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In her detailed cultural history of technological change, Electrifying Mexico, Diana Montaño argues that ordinary Mexicans became electrifying agents who actively negotiated the extent and manner electricity entered their lives and lived spaces in Mexico City. An Assistant Professor of History at Washington University in St. Louis, Dr. Montaño's te…
 
Linking morality and science can conjure up disturbing histories around social Darwinism, eugenics, and genetically engineered humans. But scientists today are making discoveries that moral agents shouldn’t ignore: how to overcome aggression and tribalism, and how to sustain cooperation in a modern pluralist world. Guests: Diane Paul, professor eme…
 
What does it mean to be Black in Scotland today? How are notions of nationhood, Scottishness, and Britishness implicated in this? Why is it important to archive and understand Black Scottish history? In Black Oot Here: Black Lives in Scotland (Bloomsbury, 2022) Dr. Francesca Sobande and layla-roxanne hill explore the history and contemporary lives …
 
With In and Out of This World: Material and Extraterrestrial Bodies in the Nation of Islam (Duke University Press, 2022), Stephen C. Finley, Inaugural Chair, Department of African and African American Studies at Louisiana State University, examines the religious practices and discourses that have shaped the Nation of Islam (NOI) in America. Drawing…
 
For generations, the composition and recitation of poetry has been a key mode of expression among Bedouin populations in the Middle East, reflecting social norms, religious practices, relationships with the natural environment, and tribal histories and politics. In Words Like Daggers: The Political Poetry of the Negev Bedouin (Brill, 2022), Kobi Pe…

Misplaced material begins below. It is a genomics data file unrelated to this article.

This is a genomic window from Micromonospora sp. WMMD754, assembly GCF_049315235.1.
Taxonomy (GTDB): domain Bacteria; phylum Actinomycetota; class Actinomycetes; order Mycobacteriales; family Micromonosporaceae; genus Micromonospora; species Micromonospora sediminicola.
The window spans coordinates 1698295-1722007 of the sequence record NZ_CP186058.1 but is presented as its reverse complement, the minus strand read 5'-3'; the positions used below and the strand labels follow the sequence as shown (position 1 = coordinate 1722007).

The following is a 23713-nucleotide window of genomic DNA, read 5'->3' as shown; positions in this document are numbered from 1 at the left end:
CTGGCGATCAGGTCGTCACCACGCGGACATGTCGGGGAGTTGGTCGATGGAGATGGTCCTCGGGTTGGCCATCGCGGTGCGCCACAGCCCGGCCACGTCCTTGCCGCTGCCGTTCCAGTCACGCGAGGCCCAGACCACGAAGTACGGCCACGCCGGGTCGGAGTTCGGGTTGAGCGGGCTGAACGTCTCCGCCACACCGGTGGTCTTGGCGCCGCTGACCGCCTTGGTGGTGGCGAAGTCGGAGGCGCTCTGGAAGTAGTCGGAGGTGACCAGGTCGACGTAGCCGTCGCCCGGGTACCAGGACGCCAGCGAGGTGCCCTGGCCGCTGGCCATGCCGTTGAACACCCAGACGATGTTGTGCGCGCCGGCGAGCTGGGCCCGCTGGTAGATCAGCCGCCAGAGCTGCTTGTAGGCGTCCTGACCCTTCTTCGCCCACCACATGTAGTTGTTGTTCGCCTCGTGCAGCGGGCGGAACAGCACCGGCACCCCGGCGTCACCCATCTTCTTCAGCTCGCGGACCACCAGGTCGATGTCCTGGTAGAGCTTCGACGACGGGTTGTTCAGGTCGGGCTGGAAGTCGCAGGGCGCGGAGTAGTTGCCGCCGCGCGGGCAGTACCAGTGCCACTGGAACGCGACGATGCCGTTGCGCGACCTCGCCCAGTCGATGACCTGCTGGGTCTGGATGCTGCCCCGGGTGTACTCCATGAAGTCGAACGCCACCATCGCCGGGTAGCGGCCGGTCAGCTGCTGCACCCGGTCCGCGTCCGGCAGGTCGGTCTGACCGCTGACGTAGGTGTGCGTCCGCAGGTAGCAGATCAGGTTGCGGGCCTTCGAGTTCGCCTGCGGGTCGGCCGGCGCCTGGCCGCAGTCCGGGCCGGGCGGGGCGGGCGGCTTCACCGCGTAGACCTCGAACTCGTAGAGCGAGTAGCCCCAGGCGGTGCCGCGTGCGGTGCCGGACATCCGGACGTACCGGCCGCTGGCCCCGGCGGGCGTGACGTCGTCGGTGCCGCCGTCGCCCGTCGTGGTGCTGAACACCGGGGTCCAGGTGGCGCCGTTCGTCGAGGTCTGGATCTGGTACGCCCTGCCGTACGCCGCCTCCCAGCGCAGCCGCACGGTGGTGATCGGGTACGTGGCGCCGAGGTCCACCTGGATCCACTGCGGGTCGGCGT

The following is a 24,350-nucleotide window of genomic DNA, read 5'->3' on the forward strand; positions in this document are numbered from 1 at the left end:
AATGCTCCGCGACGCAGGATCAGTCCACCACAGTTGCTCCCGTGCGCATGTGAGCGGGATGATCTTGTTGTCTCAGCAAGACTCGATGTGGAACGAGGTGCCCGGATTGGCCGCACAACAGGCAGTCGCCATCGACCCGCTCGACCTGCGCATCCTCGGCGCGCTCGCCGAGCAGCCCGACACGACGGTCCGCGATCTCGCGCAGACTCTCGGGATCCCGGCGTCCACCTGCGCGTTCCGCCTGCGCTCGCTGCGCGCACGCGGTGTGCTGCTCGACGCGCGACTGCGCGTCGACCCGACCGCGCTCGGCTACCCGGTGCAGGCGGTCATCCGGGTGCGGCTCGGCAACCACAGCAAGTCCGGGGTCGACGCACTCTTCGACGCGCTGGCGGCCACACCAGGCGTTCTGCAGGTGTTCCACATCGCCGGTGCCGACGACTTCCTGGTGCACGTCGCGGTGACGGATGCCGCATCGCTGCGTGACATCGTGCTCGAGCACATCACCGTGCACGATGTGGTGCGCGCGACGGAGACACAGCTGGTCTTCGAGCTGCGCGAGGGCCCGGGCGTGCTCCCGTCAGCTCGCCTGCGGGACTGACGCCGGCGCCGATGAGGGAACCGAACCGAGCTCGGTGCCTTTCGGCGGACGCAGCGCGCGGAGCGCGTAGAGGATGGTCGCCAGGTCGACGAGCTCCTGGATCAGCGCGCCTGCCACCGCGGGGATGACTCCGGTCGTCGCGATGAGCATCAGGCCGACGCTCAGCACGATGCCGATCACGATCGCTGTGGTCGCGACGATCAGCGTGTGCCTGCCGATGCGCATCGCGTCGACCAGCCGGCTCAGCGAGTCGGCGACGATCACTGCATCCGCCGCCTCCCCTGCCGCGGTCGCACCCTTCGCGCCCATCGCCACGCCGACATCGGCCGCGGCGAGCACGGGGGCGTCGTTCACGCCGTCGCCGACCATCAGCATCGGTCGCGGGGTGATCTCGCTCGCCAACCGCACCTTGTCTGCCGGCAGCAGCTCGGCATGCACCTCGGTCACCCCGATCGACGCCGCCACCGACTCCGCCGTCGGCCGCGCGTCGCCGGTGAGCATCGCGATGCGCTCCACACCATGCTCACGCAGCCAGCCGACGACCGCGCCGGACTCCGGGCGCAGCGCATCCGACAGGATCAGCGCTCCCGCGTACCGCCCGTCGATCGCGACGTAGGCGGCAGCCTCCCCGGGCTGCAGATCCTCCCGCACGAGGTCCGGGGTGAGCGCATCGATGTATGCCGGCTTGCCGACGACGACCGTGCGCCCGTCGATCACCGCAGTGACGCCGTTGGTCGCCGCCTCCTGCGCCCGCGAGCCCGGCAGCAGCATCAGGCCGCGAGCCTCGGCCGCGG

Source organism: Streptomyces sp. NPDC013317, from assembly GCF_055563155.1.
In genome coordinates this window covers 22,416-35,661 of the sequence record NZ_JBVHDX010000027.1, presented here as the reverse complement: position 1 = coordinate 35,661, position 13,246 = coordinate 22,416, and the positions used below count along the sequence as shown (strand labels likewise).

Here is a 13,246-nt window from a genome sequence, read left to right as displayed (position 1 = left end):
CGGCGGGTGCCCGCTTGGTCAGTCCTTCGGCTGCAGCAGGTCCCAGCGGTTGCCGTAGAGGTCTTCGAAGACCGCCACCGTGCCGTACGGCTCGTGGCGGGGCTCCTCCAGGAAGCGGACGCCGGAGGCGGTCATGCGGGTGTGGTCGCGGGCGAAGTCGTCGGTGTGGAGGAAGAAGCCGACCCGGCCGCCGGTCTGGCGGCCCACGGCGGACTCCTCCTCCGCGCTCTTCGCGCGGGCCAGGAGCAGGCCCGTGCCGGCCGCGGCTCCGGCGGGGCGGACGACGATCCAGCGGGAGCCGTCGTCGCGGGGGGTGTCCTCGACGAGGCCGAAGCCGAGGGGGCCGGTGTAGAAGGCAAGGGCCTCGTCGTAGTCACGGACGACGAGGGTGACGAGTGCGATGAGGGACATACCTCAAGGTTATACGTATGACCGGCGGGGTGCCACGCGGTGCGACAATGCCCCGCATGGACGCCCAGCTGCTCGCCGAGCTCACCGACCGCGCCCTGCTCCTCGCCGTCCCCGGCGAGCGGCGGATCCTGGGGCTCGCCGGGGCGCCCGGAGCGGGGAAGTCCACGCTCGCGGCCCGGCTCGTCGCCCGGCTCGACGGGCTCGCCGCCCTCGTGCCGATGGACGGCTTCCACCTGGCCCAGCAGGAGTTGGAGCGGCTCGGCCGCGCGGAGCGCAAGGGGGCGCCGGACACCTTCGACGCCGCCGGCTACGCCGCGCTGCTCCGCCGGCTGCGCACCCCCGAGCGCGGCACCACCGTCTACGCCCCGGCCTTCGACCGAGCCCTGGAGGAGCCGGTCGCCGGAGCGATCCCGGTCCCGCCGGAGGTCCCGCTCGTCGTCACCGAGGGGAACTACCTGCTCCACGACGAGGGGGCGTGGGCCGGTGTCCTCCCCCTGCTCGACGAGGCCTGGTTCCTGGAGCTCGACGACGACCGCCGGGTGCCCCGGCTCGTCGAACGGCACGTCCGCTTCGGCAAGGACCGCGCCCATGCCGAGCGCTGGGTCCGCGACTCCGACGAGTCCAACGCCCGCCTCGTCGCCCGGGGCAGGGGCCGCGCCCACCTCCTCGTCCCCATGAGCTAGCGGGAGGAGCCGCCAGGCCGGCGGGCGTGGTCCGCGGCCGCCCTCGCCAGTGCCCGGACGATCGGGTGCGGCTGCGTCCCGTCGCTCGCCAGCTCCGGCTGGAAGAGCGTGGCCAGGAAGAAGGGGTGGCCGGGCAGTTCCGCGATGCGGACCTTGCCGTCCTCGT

Since 2020, Europe's financial sector has been severely stress-tested by a global pandemic and a major land war yet, compared to the period between 2007 and 2012, the impact has been remarkably muted. Still minnows compared to their US peers, Europe's post-crisis recapitalised banks nevertheless have held up well. And so, by and large, has the qual…
 
China re-opened border in a final farewell to its strict zero-COVID policy on the 8th of January, 2023. But in the first few weeks of January, the Myanmar side of the border and the Myanmar immigration authorities refused to open the border for fear of COVID surge. This has continued to affect the livelihood of Myanmar jewellers who used to travel …
 
Since 2016, and with the blessing of Pope Francis, Father Jim Martin has been talking with LGBT Catholics about their relationship with their church. That’s the subject of his book, Building a Bridge, and also a documentary film by the same title; we talk about what the bridge is and where it might take us. He also reflects on his vocation as a Jes…
 
The Aryan Jesus: Christian Theologians and the Bible in Nazi Germany (Princeton UP, 2010) documents the process, and relative ease, with which institutions of higher learning and the religious establishment, can be corrupted by political ideology and power. In Germany of the 1930’s the thin cloak of religion covered and sanitized the murderous evil…
 
Maimonideanism, the intellectual culture inspired by Maimonides’ writings, has received much recent attention. Yet a central aspect of Maimonideanism has been overlooked: the formal reception of the Guide of the Perplexed through commentary. In Rewriting Maimonides: Early Commentaries on the Guide of the Perplexed (de Gruyter, 2018), Igor H. De Sou…
 
David Geisser was a Swiss Guard protecting Pope Francis and the Apostolic Palace between 2013 and 2015. He was following the footsteps of his father who had been in the service a generation earlier under Pope John Paul II, including on the dark day (May 13, 1981) when a would-be assassin shot the Holy Father. I ask him about his experiences in one …
 
For almost a year now, we have been absorbing news and information about Russia’s invasion of Ukraine. There are a variety of different, or competing, narratives to explain and define what we understand about the origins of this conflict and the ongoing military successes and failures on the ground in Ukraine and in Russia. I had the chance to inte…
 
Today I talked to Batja Mesquita about her book Between Us: How Cultures Create Emotions (Norton, 2022). To a degree sometimes not realized, we discuss emotions through the lens of what have been called WEIRD cultures, i.e. Western, Educated, Industrialized, Rich and Democratic. As a result, the perspective taken tends to be inside/out, privileging…